Belfast Telegraph

Sinn Fein proposes lowering voting age to 16

The party has launched a document on electoral reform.

A polling station in Dublin (Niall Carson/PA)
A polling station in Dublin (Niall Carson/PA)

Sinn Fein has proposed lowering the voting age in Ireland to 16 in a bid to reform the electoral system.

The party launched its document on electoral reform on Thursday, and said lowering the voting age is the pathway to participation for young and first-time voters.

The document also proposes extending voting rights to those who have been resident in the state for more than five years.

Party spokesman for youth affairs, Senator Fintan Warfield, said the government should not gate-keep voting registers and should allow as many people as possible to vote, opening Seanad elections to all.

Fintan Warfield (Mark Marlow/PA)

“This document really follows the Repeal the Eighth movement and identifies how Sinn Fein believe the state should engage young and first-time voters, and radical proposals to reform the electoral system,” he said.

“We think that begins with a permanent electoral commission.

“The government has previously responded to electoral issues with commitment to create a permanent electoral commission yet we have not seen any development on that front.

“We believe an electoral commission should oversee registration processes, registration processes should be national, should promote registration and collect data on the basis of age.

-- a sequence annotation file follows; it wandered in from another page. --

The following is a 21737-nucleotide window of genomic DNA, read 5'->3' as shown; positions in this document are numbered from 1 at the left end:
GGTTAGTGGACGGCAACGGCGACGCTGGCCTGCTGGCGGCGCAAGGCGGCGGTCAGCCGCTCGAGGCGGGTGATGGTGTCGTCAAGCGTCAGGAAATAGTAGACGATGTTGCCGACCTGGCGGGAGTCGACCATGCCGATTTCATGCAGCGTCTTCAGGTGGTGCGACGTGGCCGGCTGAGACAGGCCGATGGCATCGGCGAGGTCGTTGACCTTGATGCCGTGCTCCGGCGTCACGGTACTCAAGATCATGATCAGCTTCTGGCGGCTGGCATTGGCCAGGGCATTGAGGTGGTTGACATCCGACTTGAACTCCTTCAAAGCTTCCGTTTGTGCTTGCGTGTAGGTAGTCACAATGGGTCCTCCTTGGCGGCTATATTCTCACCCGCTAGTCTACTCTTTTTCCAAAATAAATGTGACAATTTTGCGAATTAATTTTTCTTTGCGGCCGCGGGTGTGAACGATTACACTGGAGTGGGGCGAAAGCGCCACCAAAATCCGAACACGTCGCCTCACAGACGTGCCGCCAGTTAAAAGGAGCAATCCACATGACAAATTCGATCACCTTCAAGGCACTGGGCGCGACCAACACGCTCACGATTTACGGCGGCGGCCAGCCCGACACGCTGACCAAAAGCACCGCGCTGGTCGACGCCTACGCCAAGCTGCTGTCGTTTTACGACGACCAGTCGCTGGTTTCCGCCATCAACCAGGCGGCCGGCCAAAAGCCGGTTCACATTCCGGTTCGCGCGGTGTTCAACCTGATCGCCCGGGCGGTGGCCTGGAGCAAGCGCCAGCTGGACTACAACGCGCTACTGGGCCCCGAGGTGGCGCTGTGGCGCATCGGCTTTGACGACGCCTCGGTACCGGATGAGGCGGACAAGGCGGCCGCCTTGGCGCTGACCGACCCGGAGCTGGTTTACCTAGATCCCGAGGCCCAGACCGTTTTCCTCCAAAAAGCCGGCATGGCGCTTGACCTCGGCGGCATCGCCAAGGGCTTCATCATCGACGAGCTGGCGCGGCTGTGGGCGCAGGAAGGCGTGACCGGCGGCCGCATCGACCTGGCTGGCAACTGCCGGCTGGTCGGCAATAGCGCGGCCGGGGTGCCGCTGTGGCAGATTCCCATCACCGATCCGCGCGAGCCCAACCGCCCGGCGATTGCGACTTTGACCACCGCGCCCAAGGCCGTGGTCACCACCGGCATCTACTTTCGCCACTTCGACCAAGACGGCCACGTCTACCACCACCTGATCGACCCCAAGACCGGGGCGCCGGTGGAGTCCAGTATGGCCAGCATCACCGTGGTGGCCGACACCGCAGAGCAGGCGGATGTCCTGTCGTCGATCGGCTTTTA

“We’re also looking at electoral reform and lowering the voting age to 16 and 17 in all elections and extend voting rights to people have been resident in the state for over five years.

“It’s not good enough that we gate-keep the system, and Sinn Fein believe as many people as possible should be able to vote, that includes emigrants abroad, people in the north in presidential elections, people who have never voted in Seanad elections, who may not be citizens; they’re entitled to vote.”

A number of Government reports have recommended the establishment of a permanent electoral commission to aid the democratic process.

The Programme for Government committed to establishing such a commission during its term of office but initially said it would not be ready for the 2016 election.

Critics say the government has provided no firm details or timeline for establishing a commission.

The Citizens’ Assembly approved a number of proposals in January including 94% in favour of a permanent Electoral Commission.

In May, Fianna Fail and the Green Party called on the government to establish a permanent electoral commission, saying it was urgently needed.

Press Association


From Belfast Telegraph